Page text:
How to be a Good Scene Partner | StageMilk
How to be a good scene parter

How to be a Good Scene Partner

Written by on | Acting Tips

As anyone who has seen a show which is just monologues can attest, while they are amazing in their own right, it’s scene work and the interaction of characters where the real magic of stage and screen lies. Because of this, there are going to be times in your career, where you are not the centre of attention – I know, I know, this shocked me too, but it turns out it is not all about you. I know. Wild. But, being a great scene partner is vitally important to being a great storyteller. And that is what acting is all about right? This is StageMilk’s guide to being a good scene partner and a great storyteller.

Listen. Actively listen!

This is so important, not only as a scene partner but as an actor in every possible format. You have got to listen, be actively listening to not only your scene partners words but their body language as well. The very worst thing in the world, outside of war, famine and the increasing popularity of coriander (this is a hill I will die on, don’t at me) is scene partners who are not paying attention or even worse are actively disinterested in the scene. There is no more sure-fire way to kill a scene than one person who is acting their heart out, across from another who is utterly disinterested.

Don’t be that guy. Be fascinated by your scene partner, remember even if you are doing three shows a week, your character has no idea what the other person is about to say! Stay in that moment, keep yourself focussed on them by examining their facial expression or body language, and ask yourself, how does that make me feel? What are they doing with that eyebrow? Whatever it is, to keep your focus on the other person and stay active in the scene

It’s not all about you

I know, I know this came as a shock to me too, but it is really not all about you. Sometimes you are just there to be talked to by a more significant character in that moment of the story. This does not mean that you are insignificant, quite the contrary, however, the story is always the most significant thing. Where does your character fit in that grand landscape? In what way can you aid the telling of this tale? Sometimes that means taking a backseat and listening to other characters as actively and attentively as you can.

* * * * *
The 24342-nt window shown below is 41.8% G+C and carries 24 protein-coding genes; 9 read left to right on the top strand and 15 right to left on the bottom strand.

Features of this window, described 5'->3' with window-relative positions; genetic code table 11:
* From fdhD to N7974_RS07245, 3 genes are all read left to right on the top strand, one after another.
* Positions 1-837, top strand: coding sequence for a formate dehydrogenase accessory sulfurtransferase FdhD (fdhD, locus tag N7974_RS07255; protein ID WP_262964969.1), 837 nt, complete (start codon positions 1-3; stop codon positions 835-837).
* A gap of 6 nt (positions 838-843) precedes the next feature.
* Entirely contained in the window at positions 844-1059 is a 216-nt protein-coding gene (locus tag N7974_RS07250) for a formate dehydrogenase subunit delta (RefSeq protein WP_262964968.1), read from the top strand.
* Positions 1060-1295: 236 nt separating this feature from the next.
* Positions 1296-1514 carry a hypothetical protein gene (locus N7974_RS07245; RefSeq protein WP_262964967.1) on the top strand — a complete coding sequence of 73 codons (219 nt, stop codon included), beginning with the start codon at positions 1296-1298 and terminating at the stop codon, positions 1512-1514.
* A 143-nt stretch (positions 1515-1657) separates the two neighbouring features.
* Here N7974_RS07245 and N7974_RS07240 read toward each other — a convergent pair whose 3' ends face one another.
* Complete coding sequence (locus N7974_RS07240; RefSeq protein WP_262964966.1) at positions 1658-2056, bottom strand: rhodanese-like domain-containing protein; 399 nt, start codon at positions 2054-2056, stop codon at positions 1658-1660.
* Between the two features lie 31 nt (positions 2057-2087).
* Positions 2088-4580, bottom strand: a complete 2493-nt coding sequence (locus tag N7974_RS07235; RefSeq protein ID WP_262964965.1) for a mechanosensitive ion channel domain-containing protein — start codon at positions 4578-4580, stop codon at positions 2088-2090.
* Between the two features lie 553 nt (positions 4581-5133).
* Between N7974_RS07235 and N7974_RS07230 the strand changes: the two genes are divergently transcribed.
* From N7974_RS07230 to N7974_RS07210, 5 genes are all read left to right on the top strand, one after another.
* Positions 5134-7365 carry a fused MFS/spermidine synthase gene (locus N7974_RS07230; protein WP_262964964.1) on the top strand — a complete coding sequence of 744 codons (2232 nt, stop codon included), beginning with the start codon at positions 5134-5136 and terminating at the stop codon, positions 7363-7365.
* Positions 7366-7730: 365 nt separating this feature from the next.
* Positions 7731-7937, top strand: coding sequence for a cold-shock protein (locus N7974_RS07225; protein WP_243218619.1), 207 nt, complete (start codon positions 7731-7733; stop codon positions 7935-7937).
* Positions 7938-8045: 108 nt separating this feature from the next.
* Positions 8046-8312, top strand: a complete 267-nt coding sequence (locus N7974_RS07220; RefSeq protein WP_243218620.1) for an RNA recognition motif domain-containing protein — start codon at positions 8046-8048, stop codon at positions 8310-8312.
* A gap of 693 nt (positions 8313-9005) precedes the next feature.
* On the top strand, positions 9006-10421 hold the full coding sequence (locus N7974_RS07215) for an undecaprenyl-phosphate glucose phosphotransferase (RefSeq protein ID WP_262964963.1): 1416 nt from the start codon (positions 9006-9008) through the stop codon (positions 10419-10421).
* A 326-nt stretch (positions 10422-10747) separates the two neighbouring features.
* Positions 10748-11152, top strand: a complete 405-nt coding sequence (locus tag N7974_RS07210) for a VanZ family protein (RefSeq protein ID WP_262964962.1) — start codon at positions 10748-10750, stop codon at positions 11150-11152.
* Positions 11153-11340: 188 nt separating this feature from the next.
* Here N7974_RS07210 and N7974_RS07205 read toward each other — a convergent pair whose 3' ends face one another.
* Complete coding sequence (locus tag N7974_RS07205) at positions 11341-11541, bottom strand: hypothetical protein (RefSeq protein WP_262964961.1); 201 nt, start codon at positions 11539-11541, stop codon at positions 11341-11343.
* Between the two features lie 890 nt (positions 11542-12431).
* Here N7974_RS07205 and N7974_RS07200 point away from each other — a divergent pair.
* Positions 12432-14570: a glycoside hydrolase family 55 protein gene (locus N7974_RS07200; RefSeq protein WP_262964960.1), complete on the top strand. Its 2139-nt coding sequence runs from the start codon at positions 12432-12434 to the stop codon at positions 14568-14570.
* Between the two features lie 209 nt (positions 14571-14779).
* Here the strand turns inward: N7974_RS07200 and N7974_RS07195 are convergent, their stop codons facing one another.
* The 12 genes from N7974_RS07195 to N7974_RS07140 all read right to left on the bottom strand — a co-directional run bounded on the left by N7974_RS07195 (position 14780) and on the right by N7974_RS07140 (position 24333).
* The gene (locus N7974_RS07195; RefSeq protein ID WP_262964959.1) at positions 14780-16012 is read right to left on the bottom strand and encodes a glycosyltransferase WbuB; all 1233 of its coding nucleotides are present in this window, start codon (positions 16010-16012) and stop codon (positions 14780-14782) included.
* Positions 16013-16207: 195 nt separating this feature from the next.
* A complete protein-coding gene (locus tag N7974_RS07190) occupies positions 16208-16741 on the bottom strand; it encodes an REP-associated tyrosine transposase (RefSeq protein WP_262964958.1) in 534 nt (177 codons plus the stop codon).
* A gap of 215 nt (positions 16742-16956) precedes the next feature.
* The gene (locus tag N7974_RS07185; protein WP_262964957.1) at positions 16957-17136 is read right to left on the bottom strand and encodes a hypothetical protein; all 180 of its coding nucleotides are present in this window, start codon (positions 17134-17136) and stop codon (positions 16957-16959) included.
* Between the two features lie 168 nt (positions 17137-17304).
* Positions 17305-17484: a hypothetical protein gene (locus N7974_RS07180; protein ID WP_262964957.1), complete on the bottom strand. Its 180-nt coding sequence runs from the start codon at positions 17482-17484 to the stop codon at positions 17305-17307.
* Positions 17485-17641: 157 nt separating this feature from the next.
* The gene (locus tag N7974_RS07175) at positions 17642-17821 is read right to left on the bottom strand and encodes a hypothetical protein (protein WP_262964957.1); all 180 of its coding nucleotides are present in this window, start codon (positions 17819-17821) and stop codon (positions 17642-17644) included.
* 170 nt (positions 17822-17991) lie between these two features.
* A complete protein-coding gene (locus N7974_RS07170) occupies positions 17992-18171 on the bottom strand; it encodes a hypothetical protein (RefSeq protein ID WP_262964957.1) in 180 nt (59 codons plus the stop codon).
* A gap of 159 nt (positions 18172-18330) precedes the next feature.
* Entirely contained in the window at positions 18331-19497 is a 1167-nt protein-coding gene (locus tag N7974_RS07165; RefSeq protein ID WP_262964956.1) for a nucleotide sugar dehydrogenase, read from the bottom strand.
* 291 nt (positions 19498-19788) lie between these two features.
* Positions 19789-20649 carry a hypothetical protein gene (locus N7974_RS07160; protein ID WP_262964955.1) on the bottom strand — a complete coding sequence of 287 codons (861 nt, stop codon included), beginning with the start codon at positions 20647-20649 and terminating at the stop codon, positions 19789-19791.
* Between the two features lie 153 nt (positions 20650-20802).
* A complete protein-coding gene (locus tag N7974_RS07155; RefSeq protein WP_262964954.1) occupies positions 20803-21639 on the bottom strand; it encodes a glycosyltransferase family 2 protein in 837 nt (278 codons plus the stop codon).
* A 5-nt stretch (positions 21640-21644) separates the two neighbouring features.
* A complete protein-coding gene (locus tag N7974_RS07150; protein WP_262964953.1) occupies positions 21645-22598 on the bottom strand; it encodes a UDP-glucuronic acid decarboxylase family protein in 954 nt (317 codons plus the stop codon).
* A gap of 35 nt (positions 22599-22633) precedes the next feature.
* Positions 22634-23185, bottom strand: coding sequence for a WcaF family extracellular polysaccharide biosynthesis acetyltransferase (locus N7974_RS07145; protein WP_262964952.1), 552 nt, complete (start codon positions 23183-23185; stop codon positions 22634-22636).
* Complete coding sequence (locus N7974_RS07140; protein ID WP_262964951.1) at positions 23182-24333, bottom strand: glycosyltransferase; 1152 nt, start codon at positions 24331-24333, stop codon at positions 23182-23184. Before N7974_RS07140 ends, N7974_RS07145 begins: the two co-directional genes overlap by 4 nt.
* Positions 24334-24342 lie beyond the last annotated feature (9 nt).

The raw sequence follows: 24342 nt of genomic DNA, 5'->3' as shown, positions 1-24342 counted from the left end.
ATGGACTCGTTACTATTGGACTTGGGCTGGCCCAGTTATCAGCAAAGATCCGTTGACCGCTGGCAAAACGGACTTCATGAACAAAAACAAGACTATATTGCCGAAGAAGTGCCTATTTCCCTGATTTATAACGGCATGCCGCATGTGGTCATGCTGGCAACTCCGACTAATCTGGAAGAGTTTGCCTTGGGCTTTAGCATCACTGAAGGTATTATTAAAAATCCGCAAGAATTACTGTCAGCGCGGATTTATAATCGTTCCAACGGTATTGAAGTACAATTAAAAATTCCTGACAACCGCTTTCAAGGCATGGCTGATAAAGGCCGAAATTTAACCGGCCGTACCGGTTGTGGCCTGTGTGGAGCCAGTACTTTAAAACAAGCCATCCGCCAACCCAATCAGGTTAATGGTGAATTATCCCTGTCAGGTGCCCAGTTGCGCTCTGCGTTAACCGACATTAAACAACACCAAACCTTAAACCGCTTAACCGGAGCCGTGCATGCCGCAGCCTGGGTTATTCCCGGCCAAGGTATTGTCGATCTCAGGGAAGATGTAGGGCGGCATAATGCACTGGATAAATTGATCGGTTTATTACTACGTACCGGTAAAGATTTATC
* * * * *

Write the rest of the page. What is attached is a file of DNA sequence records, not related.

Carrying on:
Additionally, don’t upstage, unless specifically instructed to do so by the director. 99% of the time upstaging is about you, and your ego getting in the way of the story being told. Acting requires you to leave your ego at the door and get into the work. You can be confident in who you are and what you bring to the table, without ego getting in the way. Literally watch any interaction with Hugh Jackman for a perfect example of this.

Be generous and surprising

Even if you are not heavily involved dialogue-wise in the scene, you can still be generous and surprising for your scene partner. Can being surprising and generous go hand in hand? Absolutely, when I say that I am talking about sticking to your blocking, hitting all your marks, but offering different actions on your lines, giving your partner offers to bounce off. Being vulnerable and open to change at any point and allowing your emotions to naturally react to the given circumstances, as they change. The worst thing you can do as a scene partner is so rigidly locked into your choices, utterly inflexible and predictable that any energy or life in the moment is destroyed. This obviously has to be balanced with the directors’ vision of the scene being kept sacred, but finding life and spontaneity in those moments will go a long way to taking your scene to the next level and turning you into a fantastic scene partner.